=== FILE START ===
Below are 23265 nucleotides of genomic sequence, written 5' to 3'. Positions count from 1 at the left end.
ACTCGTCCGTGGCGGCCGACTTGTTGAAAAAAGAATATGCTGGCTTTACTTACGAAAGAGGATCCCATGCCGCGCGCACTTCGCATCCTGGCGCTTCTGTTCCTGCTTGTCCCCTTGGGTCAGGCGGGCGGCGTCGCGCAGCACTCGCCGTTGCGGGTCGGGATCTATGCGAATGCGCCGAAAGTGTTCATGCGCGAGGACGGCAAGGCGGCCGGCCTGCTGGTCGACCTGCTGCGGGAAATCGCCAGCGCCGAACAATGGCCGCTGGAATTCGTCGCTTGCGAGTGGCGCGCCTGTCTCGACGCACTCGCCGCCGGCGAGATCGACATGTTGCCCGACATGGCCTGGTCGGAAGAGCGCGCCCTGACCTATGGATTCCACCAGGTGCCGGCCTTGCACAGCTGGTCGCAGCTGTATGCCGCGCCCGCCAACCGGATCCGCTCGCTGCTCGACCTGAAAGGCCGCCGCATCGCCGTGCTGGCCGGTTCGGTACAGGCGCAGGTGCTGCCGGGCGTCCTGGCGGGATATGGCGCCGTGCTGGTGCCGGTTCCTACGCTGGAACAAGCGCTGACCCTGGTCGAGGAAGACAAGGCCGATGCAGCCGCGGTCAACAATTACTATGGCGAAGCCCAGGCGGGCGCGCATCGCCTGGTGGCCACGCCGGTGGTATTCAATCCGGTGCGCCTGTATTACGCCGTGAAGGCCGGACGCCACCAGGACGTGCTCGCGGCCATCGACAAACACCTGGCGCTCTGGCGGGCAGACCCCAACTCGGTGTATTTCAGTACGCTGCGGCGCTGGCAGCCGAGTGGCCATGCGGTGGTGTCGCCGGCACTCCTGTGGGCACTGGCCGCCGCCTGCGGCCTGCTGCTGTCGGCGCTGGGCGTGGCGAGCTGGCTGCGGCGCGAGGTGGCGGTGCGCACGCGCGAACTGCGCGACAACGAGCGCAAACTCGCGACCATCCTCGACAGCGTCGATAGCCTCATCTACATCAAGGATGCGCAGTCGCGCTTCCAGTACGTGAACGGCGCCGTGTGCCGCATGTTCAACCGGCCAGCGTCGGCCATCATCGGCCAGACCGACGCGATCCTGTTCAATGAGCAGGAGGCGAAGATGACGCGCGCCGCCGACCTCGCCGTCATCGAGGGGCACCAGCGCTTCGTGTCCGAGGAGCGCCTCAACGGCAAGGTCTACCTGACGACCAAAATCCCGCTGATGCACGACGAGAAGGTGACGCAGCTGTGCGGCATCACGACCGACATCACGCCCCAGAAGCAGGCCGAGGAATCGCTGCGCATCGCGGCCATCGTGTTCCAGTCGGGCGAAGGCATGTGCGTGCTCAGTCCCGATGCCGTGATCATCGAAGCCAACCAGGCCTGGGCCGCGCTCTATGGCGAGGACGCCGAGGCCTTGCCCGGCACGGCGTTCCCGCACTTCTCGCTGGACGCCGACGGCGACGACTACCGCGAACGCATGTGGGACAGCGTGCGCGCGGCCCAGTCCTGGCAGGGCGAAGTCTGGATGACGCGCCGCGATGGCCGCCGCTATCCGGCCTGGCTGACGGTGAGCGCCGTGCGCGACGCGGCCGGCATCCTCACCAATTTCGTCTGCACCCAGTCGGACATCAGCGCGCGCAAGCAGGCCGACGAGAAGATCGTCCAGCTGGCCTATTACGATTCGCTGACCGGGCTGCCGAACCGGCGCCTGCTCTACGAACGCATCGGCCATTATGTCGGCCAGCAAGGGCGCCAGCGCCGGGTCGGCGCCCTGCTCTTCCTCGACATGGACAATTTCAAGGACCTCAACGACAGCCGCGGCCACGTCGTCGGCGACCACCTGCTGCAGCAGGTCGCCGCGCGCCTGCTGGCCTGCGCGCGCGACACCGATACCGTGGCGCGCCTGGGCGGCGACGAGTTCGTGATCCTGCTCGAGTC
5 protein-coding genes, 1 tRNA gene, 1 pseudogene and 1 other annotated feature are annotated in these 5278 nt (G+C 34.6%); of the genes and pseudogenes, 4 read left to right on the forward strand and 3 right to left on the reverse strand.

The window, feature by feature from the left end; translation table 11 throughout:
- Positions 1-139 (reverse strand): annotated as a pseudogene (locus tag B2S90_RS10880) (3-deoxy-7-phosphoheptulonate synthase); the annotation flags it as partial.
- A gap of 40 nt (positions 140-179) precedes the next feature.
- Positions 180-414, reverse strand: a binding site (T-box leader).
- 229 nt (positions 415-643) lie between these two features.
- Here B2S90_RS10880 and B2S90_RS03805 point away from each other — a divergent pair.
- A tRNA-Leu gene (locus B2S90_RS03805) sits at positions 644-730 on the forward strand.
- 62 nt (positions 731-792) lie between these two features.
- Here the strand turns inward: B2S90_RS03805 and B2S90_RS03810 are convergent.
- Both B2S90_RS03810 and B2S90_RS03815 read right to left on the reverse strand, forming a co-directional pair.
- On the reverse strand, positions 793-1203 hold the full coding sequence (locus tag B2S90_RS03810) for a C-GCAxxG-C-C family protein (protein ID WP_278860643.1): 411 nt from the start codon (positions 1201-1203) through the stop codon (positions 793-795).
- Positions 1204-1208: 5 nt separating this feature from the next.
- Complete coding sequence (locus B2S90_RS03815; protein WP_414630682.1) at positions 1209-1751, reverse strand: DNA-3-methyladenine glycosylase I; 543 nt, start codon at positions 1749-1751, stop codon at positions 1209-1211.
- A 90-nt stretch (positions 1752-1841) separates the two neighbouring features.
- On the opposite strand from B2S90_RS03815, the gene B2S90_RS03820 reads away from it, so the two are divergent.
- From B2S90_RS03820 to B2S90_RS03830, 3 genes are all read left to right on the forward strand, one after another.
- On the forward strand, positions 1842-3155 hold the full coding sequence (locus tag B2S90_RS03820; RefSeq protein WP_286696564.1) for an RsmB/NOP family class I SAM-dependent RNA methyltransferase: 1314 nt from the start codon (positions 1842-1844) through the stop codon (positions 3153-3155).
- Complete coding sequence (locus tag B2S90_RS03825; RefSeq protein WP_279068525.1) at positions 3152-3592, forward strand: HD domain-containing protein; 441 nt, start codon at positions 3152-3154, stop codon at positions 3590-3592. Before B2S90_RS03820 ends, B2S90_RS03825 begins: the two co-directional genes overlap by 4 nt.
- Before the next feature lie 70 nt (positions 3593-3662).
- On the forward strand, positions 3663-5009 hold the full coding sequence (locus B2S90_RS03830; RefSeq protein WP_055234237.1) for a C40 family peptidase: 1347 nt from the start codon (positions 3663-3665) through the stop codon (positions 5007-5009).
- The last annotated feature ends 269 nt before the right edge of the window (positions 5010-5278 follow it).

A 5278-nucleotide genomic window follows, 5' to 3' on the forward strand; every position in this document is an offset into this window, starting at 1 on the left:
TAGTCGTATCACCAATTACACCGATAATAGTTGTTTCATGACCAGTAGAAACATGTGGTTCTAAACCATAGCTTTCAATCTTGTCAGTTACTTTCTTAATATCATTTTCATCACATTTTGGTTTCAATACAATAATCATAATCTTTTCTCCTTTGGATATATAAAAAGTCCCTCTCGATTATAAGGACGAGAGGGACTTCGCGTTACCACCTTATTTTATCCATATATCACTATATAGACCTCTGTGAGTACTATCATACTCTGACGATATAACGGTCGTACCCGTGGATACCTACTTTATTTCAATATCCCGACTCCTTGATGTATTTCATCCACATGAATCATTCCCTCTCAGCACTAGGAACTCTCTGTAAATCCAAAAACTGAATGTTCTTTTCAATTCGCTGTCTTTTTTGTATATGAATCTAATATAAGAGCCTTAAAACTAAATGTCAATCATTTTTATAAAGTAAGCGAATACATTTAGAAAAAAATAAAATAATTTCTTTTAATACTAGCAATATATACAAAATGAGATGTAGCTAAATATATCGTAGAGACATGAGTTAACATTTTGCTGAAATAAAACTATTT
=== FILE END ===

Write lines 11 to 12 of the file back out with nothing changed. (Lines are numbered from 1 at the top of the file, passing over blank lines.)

- 62 nt (positions 731-792) lie between these two features.
- Here the strand turns inward: B2S90_RS03805 and B2S90_RS03810 are convergent.